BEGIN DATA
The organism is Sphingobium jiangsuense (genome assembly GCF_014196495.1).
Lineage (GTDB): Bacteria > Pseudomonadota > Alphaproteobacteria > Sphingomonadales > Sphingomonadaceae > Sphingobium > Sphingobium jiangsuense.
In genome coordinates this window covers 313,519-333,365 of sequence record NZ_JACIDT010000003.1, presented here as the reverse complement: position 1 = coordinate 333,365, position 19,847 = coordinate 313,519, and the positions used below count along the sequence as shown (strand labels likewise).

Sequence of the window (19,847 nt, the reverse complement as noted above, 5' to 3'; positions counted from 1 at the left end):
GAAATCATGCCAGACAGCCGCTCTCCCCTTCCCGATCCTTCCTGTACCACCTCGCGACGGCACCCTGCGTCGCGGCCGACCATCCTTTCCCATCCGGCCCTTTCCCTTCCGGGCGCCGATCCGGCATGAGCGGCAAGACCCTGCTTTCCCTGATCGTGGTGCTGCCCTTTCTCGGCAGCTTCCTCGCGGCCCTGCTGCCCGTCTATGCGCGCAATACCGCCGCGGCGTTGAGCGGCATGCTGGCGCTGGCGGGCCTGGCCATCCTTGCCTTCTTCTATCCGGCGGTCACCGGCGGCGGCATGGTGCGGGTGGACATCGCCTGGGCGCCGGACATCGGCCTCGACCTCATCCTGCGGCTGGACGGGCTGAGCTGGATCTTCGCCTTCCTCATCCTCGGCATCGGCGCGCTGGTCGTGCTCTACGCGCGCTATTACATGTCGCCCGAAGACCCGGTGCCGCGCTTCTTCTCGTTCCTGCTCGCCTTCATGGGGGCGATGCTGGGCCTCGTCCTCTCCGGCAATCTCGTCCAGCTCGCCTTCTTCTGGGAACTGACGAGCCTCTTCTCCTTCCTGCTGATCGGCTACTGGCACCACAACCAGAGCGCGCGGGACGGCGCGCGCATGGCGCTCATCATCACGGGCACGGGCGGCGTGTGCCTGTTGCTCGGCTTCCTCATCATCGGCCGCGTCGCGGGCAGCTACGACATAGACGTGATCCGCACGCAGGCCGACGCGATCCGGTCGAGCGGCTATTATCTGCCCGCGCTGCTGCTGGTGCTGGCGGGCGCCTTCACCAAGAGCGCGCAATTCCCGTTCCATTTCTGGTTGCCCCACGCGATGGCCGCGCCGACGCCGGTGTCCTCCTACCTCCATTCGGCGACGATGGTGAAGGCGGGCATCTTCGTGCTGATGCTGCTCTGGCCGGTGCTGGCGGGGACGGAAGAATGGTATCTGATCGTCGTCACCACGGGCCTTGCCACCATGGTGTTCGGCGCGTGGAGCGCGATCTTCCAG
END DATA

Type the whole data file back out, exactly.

The organism is Sphingobium jiangsuense (genome assembly GCF_014196495.1).
Lineage (GTDB): Bacteria > Pseudomonadota > Alphaproteobacteria > Sphingomonadales > Sphingomonadaceae > Sphingobium > Sphingobium jiangsuense.
In genome coordinates this window covers 313,519-333,365 of sequence record NZ_JACIDT010000003.1, presented here as the reverse complement: position 1 = coordinate 333,365, position 19,847 = coordinate 313,519, and the positions used below count along the sequence as shown (strand labels likewise).

Sequence of the window (19,847 nt, the reverse complement as noted above, 5' to 3'; positions counted from 1 at the left end):
GAAATCATGCCAGACAGCCGCTCTCCCCTTCCCGATCCTTCCTGTACCACCTCGCGACGGCACCCTGCGTCGCGGCCGACCATCCTTTCCCATCCGGCCCTTTCCCTTCCGGGCGCCGATCCGGCATGAGCGGCAAGACCCTGCTTTCCCTGATCGTGGTGCTGCCCTTTCTCGGCAGCTTCCTCGCGGCCCTGCTGCCCGTCTATGCGCGCAATACCGCCGCGGCGTTGAGCGGCATGCTGGCGCTGGCGGGCCTGGCCATCCTTGCCTTCTTCTATCCGGCGGTCACCGGCGGCGGCATGGTGCGGGTGGACATCGCCTGGGCGCCGGACATCGGCCTCGACCTCATCCTGCGGCTGGACGGGCTGAGCTGGATCTTCGCCTTCCTCATCCTCGGCATCGGCGCGCTGGTCGTGCTCTACGCGCGCTATTACATGTCGCCCGAAGACCCGGTGCCGCGCTTCTTCTCGTTCCTGCTCGCCTTCATGGGGGCGATGCTGGGCCTCGTCCTCTCCGGCAATCTCGTCCAGCTCGCCTTCTTCTGGGAACTGACGAGCCTCTTCTCCTTCCTGCTGATCGGCTACTGGCACCACAACCAGAGCGCGCGGGACGGCGCGCGCATGGCGCTCATCATCACGGGCACGGGCGGCGTGTGCCTGTTGCTCGGCTTCCTCATCATCGGCCGCGTCGCGGGCAGCTACGACATAGACGTGATCCGCACGCAGGCCGACGCGATCCGGTCGAGCGGCTATTATCTGCCCGCGCTGCTGCTGGTGCTGGCGGGCGCCTTCACCAAGAGCGCGCAATTCCCGTTCCATTTCTGGTTGCCCCACGCGATGGCCGCGCCGACGCCGGTGTCCTCCTACCTCCATTCGGCGACGATGGTGAAGGCGGGCATCTTCGTGCTGATGCTGCTCTGGCCGGTGCTGGCGGGGACGGAAGAATGGTATCTGATCGTCGTCACCACGGGCCTTGCCACCATGGTGTTCGGCGCGTGGAGCGCGATCTTCCAG